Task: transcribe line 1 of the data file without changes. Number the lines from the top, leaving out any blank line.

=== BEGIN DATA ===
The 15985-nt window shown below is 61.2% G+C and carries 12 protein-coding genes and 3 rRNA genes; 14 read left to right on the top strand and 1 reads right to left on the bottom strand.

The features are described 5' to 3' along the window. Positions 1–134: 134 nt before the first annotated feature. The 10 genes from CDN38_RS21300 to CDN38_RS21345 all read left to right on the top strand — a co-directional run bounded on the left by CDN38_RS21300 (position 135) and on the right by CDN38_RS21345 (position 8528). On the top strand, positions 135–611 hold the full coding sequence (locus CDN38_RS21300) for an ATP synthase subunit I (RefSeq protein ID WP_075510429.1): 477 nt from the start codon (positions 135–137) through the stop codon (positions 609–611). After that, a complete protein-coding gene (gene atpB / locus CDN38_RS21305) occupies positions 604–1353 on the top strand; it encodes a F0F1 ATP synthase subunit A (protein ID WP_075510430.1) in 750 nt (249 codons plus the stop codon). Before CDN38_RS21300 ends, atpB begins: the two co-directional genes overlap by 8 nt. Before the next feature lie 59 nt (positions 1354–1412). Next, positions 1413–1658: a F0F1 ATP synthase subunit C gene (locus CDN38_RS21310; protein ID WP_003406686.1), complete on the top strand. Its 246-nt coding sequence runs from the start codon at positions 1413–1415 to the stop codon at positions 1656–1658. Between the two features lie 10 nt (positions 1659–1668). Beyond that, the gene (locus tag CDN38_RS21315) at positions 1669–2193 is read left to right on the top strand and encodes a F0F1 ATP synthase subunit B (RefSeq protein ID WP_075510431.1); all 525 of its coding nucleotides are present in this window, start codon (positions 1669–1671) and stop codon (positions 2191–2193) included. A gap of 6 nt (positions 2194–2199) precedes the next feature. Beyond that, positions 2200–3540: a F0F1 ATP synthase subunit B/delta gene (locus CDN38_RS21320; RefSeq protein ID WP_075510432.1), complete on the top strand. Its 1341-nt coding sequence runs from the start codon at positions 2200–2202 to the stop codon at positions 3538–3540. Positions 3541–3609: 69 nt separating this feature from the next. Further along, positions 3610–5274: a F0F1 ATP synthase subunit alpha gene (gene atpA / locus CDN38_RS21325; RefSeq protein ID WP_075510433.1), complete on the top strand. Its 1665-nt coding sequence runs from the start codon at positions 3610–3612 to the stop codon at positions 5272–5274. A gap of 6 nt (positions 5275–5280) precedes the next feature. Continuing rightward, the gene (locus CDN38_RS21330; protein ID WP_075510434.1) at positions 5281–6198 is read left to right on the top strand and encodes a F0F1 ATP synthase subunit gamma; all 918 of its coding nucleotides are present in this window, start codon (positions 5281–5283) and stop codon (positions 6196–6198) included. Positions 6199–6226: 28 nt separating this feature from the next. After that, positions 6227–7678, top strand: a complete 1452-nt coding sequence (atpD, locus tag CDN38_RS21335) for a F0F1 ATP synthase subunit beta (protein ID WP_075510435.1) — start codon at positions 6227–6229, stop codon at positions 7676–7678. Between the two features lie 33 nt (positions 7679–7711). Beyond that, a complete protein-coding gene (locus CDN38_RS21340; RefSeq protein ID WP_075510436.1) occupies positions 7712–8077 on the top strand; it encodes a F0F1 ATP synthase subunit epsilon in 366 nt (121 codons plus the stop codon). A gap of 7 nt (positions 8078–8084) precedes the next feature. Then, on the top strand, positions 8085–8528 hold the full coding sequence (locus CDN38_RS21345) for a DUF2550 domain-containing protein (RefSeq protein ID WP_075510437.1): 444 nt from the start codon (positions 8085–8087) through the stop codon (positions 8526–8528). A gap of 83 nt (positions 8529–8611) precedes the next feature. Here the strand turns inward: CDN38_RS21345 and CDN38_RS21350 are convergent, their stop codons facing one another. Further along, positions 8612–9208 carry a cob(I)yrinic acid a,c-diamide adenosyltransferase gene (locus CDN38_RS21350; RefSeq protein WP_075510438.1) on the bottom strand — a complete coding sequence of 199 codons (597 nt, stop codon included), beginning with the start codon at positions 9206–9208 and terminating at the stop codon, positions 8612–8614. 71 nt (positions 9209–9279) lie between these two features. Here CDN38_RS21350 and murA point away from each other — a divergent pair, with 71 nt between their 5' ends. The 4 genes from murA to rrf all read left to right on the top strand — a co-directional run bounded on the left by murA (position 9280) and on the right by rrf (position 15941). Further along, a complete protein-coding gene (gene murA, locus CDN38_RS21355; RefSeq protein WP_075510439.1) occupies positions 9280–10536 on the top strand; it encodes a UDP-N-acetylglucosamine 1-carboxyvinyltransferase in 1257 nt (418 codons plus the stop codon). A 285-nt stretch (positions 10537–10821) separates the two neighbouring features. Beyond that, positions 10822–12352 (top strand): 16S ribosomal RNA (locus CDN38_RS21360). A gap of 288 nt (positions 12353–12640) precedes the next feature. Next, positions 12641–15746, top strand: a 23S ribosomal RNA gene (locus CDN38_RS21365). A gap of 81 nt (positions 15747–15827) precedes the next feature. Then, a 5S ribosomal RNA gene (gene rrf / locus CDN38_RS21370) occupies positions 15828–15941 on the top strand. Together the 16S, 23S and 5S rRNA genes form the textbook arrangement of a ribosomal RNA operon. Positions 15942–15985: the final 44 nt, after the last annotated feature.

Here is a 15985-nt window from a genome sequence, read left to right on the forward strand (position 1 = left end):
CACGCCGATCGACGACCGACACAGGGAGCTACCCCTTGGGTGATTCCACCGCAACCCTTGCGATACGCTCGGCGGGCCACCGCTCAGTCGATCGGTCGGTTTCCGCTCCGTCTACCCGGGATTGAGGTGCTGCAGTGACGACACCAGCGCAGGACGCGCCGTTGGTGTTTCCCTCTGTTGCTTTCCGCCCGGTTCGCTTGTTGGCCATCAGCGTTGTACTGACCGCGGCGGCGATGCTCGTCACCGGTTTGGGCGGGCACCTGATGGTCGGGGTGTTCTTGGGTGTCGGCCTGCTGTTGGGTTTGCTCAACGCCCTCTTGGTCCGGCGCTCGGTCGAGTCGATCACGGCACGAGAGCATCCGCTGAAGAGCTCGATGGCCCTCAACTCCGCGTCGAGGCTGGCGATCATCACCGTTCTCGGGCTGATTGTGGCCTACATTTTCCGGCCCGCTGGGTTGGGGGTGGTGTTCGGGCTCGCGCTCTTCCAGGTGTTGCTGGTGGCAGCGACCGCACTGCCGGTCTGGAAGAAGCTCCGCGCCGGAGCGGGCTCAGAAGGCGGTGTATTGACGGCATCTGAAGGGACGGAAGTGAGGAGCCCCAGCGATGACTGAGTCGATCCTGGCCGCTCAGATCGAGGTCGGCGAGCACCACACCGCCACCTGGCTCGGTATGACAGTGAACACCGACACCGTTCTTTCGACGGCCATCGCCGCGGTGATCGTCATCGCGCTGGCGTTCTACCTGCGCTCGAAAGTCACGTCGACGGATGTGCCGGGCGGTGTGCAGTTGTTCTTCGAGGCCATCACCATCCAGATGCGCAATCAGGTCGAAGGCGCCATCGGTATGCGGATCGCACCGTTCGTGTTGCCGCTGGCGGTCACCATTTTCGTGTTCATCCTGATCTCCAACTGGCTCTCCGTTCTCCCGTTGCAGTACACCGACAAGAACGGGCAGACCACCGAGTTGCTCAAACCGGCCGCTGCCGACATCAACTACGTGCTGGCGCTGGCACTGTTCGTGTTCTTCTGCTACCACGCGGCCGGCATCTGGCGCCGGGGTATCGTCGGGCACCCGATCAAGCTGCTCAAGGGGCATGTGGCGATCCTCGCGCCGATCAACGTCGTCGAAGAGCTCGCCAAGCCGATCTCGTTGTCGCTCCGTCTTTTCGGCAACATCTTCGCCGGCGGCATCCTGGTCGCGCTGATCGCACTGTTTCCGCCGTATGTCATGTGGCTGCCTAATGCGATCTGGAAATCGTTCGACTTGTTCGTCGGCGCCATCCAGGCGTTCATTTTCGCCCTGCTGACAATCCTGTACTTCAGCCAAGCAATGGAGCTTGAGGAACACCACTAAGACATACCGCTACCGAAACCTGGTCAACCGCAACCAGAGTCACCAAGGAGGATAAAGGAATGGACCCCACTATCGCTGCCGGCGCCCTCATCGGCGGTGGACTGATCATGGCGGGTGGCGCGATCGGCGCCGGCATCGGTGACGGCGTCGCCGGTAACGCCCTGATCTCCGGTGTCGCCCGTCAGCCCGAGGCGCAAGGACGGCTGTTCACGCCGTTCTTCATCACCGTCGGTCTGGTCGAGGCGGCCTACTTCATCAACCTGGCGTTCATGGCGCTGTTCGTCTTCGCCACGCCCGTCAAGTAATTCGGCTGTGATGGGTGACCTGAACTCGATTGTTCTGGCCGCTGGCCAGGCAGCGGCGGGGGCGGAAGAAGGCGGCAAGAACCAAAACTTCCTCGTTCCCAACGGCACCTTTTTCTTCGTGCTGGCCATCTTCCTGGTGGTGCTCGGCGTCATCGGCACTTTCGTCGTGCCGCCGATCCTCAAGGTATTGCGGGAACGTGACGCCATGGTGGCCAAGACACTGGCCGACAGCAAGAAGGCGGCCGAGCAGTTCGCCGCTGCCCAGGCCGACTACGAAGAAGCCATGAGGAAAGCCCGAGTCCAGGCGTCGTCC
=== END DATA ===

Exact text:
The 15985-nt window shown below is 61.2% G+C and carries 12 protein-coding genes and 3 rRNA genes; 14 read left to right on the top strand and 1 reads right to left on the bottom strand.